04 July, 2011

Farrenkopf on the fragility of the Pax Americana

Exactly ten years ago (and, it is worth noting, before the Outrage of 11 September 2001), John Farrenkopf wrote a lengthy analysis of the philosophy and works of Oswald Spengler, Prophet of Decline. I read it when it came out and was quite impressed however, picking it up again after the passage of a decade, I am pleased to see how well it has stood up. In commenting on Spengler's prediction of a twenty-first century Pax Americana, roughly synonymous with the Pax Romana of the first and second centuries AD. Farrenkopf uses his knowledge of current events and Spengler's method to produce this remarkably prescient prediction of what has actually happened in the last ten years:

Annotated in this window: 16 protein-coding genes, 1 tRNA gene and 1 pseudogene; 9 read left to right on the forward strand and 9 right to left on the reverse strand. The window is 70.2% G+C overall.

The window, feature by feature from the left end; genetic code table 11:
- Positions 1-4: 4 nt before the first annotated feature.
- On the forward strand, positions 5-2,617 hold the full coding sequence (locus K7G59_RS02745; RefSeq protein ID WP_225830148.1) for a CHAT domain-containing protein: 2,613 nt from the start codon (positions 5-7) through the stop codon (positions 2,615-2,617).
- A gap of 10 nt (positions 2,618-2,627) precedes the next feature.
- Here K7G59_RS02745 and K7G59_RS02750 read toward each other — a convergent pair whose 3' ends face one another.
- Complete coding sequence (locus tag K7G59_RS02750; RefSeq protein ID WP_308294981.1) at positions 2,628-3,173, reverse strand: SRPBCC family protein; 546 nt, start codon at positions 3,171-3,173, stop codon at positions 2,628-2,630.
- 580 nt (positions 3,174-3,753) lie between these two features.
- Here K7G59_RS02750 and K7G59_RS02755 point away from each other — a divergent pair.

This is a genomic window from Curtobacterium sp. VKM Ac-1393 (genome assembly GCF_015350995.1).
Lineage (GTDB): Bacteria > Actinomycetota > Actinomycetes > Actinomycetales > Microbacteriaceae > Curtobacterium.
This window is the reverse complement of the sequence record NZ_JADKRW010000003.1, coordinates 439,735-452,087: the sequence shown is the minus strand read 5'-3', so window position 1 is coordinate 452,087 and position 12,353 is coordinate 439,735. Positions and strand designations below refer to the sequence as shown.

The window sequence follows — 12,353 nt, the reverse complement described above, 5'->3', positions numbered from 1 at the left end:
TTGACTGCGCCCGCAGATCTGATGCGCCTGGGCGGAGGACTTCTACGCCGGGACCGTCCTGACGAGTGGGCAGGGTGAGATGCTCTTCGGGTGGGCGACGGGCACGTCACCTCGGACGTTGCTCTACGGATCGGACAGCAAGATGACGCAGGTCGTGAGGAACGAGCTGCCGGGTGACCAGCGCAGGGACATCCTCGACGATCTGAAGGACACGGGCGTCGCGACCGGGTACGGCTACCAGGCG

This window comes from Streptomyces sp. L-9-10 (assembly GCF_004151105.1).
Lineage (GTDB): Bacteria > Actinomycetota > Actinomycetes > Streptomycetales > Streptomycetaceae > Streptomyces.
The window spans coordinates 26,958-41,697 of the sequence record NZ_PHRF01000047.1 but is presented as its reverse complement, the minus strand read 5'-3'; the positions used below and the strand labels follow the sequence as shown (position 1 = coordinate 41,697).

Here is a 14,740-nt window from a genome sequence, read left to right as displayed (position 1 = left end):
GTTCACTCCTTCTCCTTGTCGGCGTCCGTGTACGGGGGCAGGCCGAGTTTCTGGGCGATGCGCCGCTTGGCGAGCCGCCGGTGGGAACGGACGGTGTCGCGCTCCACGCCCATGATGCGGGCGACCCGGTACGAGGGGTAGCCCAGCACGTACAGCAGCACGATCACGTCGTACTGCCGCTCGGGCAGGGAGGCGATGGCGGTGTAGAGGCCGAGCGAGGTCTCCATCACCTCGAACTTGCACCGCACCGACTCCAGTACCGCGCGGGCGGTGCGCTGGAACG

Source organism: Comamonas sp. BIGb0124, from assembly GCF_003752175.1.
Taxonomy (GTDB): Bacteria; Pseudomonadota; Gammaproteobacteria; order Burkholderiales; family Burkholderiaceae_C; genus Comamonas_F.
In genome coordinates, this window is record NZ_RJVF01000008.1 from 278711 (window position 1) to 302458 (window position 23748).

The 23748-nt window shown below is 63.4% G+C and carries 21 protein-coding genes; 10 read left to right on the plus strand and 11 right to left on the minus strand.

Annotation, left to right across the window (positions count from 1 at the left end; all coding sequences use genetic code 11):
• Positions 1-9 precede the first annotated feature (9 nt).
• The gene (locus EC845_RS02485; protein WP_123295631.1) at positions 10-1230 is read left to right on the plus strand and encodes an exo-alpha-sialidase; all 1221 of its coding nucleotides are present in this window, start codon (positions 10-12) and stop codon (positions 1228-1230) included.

The decline of American hegemonic power is inevitable as twilight begins to spread its shadows over the Pax Americana. The American neo-imperial world order will prove in the twenty-first century to be a transitory affair. In its home country the signs of sociological decay are already unmistakable in the break-down of the family structure and growing social pathologies, the spread of quasi- pacifism, and the unabashed excesses of our sensate culture. Despite the remarkable economic prosperity of the 1990’s, causes for anxiety abound. The fiscal burdens of the welfare state compounded by and aging society, the massive current-accounts deficits, frenzied speculation, and the recurrent instabilities of the global economy portend an eventual economic crisis for the United States. Effective governance already facesthe multiple challenges of interest groups subverting the public interest, plutocratic tendencies, the necessity of coping with unprecedented ethnic diversity, and growing political apathy, if not disgust. The erosion of America’s ability to exercise leadership in world affairs and manage world order is only a matter of time. The fragile Pax Americana will not have the impressive staying power of the Pax Romana.

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